!A 10 8 7 6 5 3
2K 10 8
4K Q 10 8 6 4J 9 5 2
!K Q J 9 !2
#A K Q 9 #10 5 4 2
2none 26 4 3 2
#K 8 7 6
2A Q J 9 7 5
"Very odd!" West remarked philosophically after this deal. "I would have done better if I had either bid on or kept quiet altogether." He could hardly have considered the second possibility.
South opened One Club and West aggressively bid Two Clubs. North showed his hearts, South rebid clubs and, although East-West now reached Four Spades, North went on to Five Clubs. West's final double was to prove costly - Five Spades would have been cheap and en route he had presented declarer with a blueprint of his hand.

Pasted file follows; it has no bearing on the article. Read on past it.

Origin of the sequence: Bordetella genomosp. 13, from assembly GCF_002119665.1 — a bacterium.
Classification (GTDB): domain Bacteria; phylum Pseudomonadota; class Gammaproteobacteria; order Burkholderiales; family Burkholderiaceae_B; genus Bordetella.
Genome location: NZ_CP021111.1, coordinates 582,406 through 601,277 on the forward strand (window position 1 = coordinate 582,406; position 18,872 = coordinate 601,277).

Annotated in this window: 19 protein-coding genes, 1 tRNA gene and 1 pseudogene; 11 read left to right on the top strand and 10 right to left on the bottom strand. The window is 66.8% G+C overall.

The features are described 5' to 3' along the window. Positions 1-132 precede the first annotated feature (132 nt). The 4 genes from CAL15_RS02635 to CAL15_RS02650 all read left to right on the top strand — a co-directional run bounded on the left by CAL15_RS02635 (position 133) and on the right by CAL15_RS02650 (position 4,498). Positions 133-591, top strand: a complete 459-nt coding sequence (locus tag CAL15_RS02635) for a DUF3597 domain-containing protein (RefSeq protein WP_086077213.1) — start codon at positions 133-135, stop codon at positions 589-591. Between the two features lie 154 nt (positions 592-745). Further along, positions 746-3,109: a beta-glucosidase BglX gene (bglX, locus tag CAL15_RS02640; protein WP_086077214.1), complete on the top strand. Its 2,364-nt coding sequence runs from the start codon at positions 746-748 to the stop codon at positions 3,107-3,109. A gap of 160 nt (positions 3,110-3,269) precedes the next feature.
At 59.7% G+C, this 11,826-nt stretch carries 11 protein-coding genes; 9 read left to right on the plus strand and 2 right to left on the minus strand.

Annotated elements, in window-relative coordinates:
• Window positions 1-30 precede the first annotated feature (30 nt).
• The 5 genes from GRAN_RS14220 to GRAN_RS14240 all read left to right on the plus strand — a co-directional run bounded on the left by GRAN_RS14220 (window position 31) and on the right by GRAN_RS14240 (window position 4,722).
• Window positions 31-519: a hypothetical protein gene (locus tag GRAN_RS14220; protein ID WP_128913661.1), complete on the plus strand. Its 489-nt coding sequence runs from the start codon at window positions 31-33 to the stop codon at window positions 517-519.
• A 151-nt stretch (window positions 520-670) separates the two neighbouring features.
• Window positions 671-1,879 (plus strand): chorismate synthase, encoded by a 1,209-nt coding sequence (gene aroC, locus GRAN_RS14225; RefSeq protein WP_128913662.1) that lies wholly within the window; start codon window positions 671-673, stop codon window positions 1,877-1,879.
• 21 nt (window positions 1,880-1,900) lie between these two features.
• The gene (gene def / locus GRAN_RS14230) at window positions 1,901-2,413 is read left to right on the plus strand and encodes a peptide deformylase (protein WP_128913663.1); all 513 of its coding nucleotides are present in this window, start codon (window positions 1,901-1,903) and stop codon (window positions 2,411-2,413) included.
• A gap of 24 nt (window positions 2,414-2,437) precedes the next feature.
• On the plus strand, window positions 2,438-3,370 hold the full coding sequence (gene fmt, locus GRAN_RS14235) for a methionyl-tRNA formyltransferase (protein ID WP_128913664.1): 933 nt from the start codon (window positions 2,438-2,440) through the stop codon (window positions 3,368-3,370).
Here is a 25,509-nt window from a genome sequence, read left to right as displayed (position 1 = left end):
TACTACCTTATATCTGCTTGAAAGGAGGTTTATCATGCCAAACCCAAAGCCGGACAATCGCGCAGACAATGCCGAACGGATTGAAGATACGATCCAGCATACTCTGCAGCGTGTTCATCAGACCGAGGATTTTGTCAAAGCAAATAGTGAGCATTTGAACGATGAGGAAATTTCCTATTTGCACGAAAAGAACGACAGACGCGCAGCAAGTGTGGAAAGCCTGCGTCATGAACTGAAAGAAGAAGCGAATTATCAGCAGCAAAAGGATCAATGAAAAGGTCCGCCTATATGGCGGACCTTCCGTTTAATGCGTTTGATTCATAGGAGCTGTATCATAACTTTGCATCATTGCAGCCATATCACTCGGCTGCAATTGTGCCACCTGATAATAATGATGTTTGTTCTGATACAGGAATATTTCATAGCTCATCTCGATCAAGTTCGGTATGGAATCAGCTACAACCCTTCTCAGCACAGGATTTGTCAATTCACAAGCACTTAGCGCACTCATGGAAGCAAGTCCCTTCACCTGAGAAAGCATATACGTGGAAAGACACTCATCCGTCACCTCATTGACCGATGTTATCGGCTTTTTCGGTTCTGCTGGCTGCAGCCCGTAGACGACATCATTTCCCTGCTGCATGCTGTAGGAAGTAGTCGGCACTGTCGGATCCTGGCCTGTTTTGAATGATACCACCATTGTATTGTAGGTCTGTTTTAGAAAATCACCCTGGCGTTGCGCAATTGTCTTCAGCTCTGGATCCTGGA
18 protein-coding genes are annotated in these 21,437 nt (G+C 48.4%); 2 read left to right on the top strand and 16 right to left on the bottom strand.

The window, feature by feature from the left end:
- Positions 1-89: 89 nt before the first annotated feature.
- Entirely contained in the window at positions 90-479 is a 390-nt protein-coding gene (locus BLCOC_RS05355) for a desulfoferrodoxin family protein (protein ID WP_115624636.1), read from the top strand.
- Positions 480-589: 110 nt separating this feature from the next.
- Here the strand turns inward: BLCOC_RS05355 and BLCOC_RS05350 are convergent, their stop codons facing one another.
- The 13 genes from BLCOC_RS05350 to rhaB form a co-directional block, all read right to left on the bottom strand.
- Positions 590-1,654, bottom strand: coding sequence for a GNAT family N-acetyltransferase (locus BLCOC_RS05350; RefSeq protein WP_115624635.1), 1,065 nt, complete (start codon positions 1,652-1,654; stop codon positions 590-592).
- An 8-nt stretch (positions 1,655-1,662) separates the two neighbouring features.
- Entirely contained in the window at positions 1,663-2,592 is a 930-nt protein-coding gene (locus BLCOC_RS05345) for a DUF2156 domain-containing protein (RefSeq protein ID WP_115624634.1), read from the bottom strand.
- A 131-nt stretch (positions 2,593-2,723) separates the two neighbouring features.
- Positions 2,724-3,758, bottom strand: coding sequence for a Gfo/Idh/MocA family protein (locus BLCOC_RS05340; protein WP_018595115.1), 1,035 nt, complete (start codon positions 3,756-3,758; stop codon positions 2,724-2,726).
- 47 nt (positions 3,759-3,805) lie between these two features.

West led the king of spades against Five Clubs doubled and, although against silent opponents declarer might have tried to do something with dummy's hearts, a cross-ruff now looked a better prospect. The trouble was that even one round of trumps by the defenders would leave him a trick short.
The best hope was that West was void in clubs and that East could be kept off lead. So South ducked the opening lead, won the spade continuation, and then made the key play when he led the king of diamonds from hand. West won and could do no better than lead a heart. Declarer now cross- ruffed his way to 11 tricks.